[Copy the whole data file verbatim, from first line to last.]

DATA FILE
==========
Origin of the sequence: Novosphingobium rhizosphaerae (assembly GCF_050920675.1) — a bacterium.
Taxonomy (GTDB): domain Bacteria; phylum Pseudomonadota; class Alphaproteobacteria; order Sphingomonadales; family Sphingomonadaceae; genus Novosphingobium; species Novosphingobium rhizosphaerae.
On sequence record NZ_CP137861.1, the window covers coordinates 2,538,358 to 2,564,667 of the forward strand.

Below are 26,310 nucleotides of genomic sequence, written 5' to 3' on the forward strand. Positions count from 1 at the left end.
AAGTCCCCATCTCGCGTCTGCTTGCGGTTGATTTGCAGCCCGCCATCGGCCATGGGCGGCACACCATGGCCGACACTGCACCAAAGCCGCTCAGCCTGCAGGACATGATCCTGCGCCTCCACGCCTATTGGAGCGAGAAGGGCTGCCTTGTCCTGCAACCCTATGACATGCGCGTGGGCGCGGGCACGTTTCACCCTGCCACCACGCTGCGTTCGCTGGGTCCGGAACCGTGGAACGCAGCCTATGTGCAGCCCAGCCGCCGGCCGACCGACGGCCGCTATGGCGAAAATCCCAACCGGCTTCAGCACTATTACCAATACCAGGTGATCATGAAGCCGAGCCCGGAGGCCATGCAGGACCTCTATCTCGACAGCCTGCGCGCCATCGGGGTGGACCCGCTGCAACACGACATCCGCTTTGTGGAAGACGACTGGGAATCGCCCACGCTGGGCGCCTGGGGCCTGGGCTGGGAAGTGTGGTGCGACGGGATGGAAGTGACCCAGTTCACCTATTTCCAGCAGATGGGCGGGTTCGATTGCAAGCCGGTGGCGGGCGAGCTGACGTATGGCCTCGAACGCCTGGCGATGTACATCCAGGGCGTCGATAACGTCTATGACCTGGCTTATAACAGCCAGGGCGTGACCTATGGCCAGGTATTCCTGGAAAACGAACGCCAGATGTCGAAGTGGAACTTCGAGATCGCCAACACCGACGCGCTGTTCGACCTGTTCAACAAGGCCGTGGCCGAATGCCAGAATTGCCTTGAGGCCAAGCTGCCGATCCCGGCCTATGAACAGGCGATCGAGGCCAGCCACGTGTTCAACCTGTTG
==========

Origin of the sequence: Novosphingobium rhizosphaerae (assembly GCF_050920675.1) — a bacterium.
Taxonomy (GTDB): domain Bacteria; phylum Pseudomonadota; class Alphaproteobacteria; order Sphingomonadales; family Sphingomonadaceae; genus Novosphingobium; species Novosphingobium rhizosphaerae.
On sequence record NZ_CP137861.1, the window covers coordinates 2,538,358 to 2,564,667 of the forward strand.

Below are 26,310 nucleotides of genomic sequence, written 5' to 3' on the forward strand. Positions count from 1 at the left end.
AAGTCCCCATCTCGCGTCTGCTTGCGGTTGATTTGCAGCCCGCCATCGGCCATGGGCGGCACACCATGGCCGACACTGCACCAAAGCCGCTCAGCCTGCAGGACATGATCCTGCGCCTCCACGCCTATTGGAGCGAGAAGGGCTGCCTTGTCCTGCAACCCTATGACATGCGCGTGGGCGCGGGCACGTTTCACCCTGCCACCACGCTGCGTTCGCTGGGTCCGGAACCGTGGAACGCAGCCTATGTGCAGCCCAGCCGCCGGCCGACCGACGGCCGCTATGGCGAAAATCCCAACCGGCTTCAGCACTATTACCAATACCAGGTGATCATGAAGCCGAGCCCGGAGGCCATGCAGGACCTCTATCTCGACAGCCTGCGCGCCATCGGGGTGGACCCGCTGCAACACGACATCCGCTTTGTGGAAGACGACTGGGAATCGCCCACGCTGGGCGCCTGGGGCCTGGGCTGGGAAGTGTGGTGCGACGGGATGGAAGTGACCCAGTTCACCTATTTCCAGCAGATGGGCGGGTTCGATTGCAAGCCGGTGGCGGGCGAGCTGACGTATGGCCTCGAACGCCTGGCGATGTACATCCAGGGCGTCGATAACGTCTATGACCTGGCTTATAACAGCCAGGGCGTGACCTATGGCCAGGTATTCCTGGAAAACGAACGCCAGATGTCGAAGTGGAACTTCGAGATCGCCAACACCGACGCGCTGTTCGACCTGTTCAACAAGGCCGTGGCCGAATGCCAGAATTGCCTTGAGGCCAAGCTGCCGATCCCGGCCTATGAACAGGCGATCGAGGCCAGCCACGTGTTCAACCTGTTG